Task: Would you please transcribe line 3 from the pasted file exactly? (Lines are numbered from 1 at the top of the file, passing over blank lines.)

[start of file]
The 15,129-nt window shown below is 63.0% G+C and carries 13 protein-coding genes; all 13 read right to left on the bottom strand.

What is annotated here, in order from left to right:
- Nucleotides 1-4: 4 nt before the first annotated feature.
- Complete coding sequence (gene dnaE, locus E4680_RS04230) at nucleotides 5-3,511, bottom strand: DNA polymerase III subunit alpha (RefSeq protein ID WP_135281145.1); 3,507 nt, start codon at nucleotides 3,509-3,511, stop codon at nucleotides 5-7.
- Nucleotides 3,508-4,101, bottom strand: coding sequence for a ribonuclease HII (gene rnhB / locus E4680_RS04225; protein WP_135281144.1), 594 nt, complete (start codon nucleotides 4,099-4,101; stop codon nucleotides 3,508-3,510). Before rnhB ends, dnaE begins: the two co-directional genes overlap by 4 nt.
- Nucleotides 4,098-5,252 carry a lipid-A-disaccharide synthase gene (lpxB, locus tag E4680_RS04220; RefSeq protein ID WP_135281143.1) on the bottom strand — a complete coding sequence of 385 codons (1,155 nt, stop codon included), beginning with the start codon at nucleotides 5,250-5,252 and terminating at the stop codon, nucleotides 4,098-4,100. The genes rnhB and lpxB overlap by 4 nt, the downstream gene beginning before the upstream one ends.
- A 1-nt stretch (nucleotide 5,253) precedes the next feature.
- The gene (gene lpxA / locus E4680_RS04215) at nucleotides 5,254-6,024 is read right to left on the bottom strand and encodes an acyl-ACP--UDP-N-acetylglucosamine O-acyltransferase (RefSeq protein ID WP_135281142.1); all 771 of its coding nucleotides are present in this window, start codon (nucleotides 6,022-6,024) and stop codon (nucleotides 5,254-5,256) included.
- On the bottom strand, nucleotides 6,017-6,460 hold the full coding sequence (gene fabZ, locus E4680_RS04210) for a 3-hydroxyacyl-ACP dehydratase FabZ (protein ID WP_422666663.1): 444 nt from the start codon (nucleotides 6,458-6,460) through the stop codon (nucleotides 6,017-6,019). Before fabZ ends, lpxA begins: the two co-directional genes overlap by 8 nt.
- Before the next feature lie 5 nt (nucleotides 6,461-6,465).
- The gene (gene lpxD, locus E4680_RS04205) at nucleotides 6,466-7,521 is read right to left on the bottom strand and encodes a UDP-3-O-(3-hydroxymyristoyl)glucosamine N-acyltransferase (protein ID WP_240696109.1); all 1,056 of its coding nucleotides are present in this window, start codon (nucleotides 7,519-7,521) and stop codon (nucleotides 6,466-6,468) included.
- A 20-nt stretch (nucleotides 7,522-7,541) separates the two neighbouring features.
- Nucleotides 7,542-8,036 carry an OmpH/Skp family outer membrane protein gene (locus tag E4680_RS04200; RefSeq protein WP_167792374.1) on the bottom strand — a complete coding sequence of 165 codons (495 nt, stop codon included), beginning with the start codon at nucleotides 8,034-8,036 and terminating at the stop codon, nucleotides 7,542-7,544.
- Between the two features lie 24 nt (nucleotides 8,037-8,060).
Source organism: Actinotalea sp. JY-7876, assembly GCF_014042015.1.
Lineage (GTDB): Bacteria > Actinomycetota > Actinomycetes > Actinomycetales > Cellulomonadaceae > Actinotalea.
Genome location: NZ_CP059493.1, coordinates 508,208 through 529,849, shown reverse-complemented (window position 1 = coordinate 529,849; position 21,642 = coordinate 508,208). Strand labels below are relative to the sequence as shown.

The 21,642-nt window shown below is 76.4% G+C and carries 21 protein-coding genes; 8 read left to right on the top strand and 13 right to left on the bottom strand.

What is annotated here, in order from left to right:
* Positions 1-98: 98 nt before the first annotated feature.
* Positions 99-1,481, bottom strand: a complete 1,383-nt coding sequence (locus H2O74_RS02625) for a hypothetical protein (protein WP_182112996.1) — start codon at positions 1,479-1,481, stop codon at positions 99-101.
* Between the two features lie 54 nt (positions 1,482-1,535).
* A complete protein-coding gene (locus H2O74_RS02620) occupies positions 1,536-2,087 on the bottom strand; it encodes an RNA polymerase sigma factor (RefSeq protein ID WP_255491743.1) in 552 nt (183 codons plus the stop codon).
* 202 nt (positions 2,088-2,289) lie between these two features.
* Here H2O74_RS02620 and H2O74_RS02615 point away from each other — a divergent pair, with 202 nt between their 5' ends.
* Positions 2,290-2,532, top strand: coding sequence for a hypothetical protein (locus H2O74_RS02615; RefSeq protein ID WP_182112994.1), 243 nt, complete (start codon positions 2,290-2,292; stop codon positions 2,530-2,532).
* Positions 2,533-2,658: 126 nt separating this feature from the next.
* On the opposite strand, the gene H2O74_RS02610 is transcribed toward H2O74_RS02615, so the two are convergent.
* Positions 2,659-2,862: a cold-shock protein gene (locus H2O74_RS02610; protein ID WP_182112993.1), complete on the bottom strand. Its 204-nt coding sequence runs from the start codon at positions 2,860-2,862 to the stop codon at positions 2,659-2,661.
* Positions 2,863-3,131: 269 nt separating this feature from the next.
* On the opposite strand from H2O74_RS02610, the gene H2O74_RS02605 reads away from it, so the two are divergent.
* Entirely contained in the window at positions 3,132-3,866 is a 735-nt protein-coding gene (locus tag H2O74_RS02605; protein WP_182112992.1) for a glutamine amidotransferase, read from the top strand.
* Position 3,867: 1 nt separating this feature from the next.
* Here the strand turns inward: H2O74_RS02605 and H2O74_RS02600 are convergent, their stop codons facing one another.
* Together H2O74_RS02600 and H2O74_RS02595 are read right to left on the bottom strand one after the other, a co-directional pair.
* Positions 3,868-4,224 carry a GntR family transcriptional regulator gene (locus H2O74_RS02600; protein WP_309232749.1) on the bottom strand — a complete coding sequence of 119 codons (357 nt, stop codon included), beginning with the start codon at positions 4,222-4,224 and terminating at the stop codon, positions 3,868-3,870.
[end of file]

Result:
- Nucleotides 1-4: 4 nt before the first annotated feature.